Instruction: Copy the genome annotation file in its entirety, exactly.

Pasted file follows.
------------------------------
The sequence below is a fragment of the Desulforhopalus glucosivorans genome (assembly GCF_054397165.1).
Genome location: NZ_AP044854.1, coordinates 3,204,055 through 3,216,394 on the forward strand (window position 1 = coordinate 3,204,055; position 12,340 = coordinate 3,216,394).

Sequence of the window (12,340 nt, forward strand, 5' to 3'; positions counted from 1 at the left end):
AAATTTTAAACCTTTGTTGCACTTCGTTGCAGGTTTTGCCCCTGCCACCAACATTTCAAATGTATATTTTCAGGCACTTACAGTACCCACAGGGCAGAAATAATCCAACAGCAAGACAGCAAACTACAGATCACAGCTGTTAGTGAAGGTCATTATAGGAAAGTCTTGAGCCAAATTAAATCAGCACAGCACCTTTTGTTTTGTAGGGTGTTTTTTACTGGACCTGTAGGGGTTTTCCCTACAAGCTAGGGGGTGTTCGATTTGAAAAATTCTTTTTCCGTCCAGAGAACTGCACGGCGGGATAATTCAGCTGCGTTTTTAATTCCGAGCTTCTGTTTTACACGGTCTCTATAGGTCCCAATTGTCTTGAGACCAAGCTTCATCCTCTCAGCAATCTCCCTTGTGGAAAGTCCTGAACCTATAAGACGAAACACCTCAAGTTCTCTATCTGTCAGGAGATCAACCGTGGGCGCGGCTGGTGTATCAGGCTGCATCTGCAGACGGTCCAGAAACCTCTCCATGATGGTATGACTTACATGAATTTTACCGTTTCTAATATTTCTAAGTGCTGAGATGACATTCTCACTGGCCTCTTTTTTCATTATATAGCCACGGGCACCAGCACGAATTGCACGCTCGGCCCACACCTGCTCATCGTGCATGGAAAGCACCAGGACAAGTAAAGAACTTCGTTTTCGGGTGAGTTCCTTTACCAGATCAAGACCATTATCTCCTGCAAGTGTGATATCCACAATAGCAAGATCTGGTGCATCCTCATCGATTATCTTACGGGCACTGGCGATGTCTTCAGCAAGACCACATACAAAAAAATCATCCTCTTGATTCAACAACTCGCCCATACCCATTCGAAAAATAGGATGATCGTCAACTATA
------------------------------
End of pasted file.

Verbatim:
The sequence below is a fragment of the Desulforhopalus glucosivorans genome (assembly GCF_054397165.1).
Genome location: NZ_AP044854.1, coordinates 3,204,055 through 3,216,394 on the forward strand (window position 1 = coordinate 3,204,055; position 12,340 = coordinate 3,216,394).

Sequence of the window (12,340 nt, forward strand, 5' to 3'; positions counted from 1 at the left end):
AAATTTTAAACCTTTGTTGCACTTCGTTGCAGGTTTTGCCCCTGCCACCAACATTTCAAATGTATATTTTCAGGCACTTACAGTACCCACAGGGCAGAAATAATCCAACAGCAAGACAGCAAACTACAGATCACAGCTGTTAGTGAAGGTCATTATAGGAAAGTCTTGAGCCAAATTAAATCAGCACAGCACCTTTTGTTTTGTAGGGTGTTTTTTACTGGACCTGTAGGGGTTTTCCCTACAAGCTAGGGGGTGTTCGATTTGAAAAATTCTTTTTCCGTCCAGAGAACTGCACGGCGGGATAATTCAGCTGCGTTTTTAATTCCGAGCTTCTGTTTTACACGGTCTCTATAGGTCCCAATTGTCTTGAGACCAAGCTTCATCCTCTCAGCAATCTCCCTTGTGGAAAGTCCTGAACCTATAAGACGAAACACCTCAAGTTCTCTATCTGTCAGGAGATCAACCGTGGGCGCGGCTGGTGTATCAGGCTGCATCTGCAGACGGTCCAGAAACCTCTCCATGATGGTATGACTTACATGAATTTTACCGTTTCTAATATTTCTAAGTGCTGAGATGACATTCTCACTGGCCTCTTTTTTCATTATATAGCCACGGGCACCAGCACGAATTGCACGCTCGGCCCACACCTGCTCATCGTGCATGGAAAGCACCAGGACAAGTAAAGAACTTCGTTTTCGGGTGAGTTCCTTTACCAGATCAAGACCATTATCTCCTGCAAGTGTGATATCCACAATAGCAAGATCTGGTGCATCCTCATCGATTATCTTACGGGCACTGGCGATGTCTTCAGCAAGACCACATACAAAAAAATCATCCTCTTGATTCAACAACTCGCCCATACCCATTCGAAAAATAGGATGATCGTCAACTATA